While introducing speaker Professor Rob Adams at a recent Auckland Conversation about 'The issues facing Auckland as we work to become the world's most liveable city', Len Brown outlined the key changes that Melbourne had implemented in its transformation to be the world's most liveable city.
The key changes Brown mentioned that Melbourne had made were: creating a great CBD with a strong heart, a strong focus on investment in public transport and a strong commitment to a compact city with a focus on arts, sports and culture.
In my opinion he missed a key component that Melbourne has in spades. Adams discussed this 'key' component, and you have only to walk into the visitor information office in Melbourne, as I did recently, to see what I mean.
The walls of the tourist information office are covered in images of cycling Melbournians, and indeed the city itself is full of real people cycling on fabulous separated cycling infrastructure for the most part.
I was staggered by the improvements that had been made since I lived there eight years ago. There is a real commitment to providing infrastructure that encourages ordinary people to use bicycles for transport. Adams said: "We've started on a bike network to start to empower the cyclist in our city" - I love that; Melbourne's cycling infrastructure is already streets ahead of ours and he used the word 'started'.
It is so good to have this week's weather behind us.
As an Aucklander I was appreciative that the water spout decided to peter out without causing damage. It gave me a(nother) chance to reflect on how lucky we are here in the north.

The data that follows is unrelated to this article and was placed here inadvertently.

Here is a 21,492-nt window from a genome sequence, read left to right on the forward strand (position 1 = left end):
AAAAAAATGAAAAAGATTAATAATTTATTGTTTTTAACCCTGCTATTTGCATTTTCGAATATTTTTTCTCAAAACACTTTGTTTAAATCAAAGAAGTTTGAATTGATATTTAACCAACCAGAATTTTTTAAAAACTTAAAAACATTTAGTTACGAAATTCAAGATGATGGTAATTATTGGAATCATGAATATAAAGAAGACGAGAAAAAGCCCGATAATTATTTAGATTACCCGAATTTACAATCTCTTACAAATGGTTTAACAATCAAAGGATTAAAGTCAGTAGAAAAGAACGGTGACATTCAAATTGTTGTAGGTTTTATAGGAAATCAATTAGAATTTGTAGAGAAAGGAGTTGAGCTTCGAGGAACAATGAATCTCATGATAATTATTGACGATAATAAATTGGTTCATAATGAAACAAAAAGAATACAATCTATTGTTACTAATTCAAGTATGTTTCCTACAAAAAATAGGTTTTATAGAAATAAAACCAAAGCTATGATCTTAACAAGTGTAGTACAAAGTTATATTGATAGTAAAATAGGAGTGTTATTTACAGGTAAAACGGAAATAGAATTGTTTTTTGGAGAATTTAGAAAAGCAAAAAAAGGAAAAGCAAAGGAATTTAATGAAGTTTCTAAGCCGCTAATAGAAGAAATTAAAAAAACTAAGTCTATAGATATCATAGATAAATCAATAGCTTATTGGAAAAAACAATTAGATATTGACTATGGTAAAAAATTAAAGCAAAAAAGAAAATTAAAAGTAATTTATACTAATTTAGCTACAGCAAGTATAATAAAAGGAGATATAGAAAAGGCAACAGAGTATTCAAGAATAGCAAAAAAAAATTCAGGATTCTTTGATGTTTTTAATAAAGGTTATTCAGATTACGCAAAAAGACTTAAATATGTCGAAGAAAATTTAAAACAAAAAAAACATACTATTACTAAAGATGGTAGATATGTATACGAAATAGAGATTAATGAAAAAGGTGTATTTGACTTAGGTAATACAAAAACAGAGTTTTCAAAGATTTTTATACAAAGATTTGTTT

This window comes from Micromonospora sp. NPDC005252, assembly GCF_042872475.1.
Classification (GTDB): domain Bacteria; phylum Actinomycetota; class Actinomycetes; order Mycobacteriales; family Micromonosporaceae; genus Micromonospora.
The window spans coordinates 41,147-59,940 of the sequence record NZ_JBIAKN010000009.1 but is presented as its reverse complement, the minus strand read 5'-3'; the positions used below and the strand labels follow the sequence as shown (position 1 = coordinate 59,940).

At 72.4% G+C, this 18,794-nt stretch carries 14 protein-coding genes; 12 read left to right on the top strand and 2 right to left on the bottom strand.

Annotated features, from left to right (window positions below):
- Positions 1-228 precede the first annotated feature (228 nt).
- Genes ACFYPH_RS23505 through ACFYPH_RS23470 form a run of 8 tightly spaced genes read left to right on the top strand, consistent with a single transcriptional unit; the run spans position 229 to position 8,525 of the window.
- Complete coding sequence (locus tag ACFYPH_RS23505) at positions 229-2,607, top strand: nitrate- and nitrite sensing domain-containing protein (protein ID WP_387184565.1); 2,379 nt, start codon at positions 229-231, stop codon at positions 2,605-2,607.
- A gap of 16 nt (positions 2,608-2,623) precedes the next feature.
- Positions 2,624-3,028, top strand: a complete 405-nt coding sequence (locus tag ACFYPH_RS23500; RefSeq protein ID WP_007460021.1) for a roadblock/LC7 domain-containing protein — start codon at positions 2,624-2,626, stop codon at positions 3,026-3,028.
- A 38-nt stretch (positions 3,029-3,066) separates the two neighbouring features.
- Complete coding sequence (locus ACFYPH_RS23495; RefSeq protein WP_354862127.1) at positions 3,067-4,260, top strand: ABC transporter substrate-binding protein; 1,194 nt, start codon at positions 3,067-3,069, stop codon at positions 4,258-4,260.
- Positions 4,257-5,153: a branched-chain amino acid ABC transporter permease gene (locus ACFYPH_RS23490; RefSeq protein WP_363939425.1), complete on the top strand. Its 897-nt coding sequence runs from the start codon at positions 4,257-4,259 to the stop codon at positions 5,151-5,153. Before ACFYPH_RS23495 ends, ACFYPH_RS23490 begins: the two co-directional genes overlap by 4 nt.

But Wednesday's weather did have some negative impact and that was evident in the poor turn out for the Auckland Transport sponsored annual Go By Bike breakfasts held across the city.
I felt a bit like a preacher awaiting his congregation on a Sunday morning in the knowledge that the weather was going to inhibit attendance by the regular members of my 'flock' and that there was absolutely no way that I was going to be meeting new members on a day like that.
On reflection it seemed to me that relying on a single day ... even with the attractions of musi, gifts, displays and a hearty breakfast ... was perhaps not the best way to attract new cyclists on to their bikes. A programme that touched the hearts and minds (and mouth and stomach?) of the commuter on a more regular basis at points which they usually commute to or from (Britomart, ferry terminals and bus stations) would not require them to find a cyclist friendly environment but rather have it taken to them.